Citizens Advice Scotland is publishing its response to a UK Government "Good Work Plan" consultation. This consultation looked at unfair one-sided flexible working practices, where the employer expects the worker to be flexible and respond to shift changes with no or little notice, while not reciprocating. In this response, CAS provides examples of workers suffering detriment as a result of one-sided flexibility and makes recommendations to address this.
CAS welcomes the principles of a reasonable notice of work schedule, and compensation for shift cancellation or curtailment without reasonable notice. However, CAS would also promote other models, such as standby, unsocial hours, enhanced shift and callout payments, which can maintain employer and worker flexibility when exact staffing requirements are unknown, without recourse to specific notice periods or shift cancellation. Particularly, we support the expectation that workers should not experience retaliation from employers for turning down shifts offered with less than reasonable notice. Currently, this is a common feature in CAB cases.
In setting the length of time that would count as “reasonable notice” we would urge the UK Government to be ambitious and consider a notice period for mandatory work schedules of one month. At an absolute minimum, workers should be given a standard policy on reasonable notice at the start of their employment (or when these proposals are introduced), and that policy must be adhered to for the duration of the worker’s employment unless change is mutually agreed. Consistency should be a key principle in the development of these proposals. A reasonable notice of work schedule, the cut-off point at which compensation becomes available for cancelled or curtailed shifts, and notice expected from workers on availability (not including emergency or sickness/illhealth absences) should bear some relation to each other.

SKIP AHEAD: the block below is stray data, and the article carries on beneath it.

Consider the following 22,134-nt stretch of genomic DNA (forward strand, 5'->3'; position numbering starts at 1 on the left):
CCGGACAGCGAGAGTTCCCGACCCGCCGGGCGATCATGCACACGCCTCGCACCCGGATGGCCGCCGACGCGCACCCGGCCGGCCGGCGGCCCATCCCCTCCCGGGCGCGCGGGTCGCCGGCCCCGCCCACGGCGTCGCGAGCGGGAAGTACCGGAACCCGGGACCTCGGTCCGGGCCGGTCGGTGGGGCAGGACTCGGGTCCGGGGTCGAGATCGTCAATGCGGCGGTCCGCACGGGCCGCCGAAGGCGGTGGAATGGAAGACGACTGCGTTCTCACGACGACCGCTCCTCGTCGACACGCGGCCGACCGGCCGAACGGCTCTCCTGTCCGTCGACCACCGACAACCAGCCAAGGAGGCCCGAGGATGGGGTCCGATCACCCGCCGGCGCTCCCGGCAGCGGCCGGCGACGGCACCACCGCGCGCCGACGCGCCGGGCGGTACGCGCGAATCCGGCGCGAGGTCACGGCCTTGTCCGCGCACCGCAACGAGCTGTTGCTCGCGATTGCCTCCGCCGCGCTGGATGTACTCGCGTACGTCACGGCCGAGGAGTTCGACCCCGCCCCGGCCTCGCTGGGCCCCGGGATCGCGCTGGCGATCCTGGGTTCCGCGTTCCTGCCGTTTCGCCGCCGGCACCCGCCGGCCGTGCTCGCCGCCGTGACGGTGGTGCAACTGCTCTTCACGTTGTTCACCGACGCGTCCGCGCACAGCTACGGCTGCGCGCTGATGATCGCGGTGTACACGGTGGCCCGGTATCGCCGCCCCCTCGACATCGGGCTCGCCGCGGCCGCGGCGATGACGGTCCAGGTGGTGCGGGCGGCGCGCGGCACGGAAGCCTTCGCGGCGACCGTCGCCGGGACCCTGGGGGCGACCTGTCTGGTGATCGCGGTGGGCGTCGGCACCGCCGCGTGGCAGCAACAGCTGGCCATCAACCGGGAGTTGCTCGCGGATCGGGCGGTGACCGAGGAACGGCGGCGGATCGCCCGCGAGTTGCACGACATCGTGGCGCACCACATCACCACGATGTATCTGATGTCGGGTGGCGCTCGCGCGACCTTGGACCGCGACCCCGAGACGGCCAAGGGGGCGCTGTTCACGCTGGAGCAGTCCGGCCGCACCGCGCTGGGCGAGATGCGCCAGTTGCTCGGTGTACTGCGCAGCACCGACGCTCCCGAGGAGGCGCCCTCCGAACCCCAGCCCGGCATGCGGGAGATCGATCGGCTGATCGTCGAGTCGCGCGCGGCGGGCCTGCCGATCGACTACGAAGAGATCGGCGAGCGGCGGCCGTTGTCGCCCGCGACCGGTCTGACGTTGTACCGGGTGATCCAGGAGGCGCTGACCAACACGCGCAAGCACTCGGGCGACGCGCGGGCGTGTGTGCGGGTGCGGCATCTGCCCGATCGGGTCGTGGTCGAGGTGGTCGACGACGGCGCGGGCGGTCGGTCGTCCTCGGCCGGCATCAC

In all elements of the Good Work Plan, consideration must be given to which groups of workers will be affected by the proposals. If proposals are implemented in such a way as to only benefit those with ‘employee’ status, leaving some groups of workers with fewer rights, it is possible that rogue employers will increase their use of these less-protected workers to avoid compliance with new regulations. CAS would support any new regulations or legislation applying to ‘workers’ and ‘employees’, with careful monitoring of where “bogus self-employment” occurs.
You can read the full response by downloading the document below.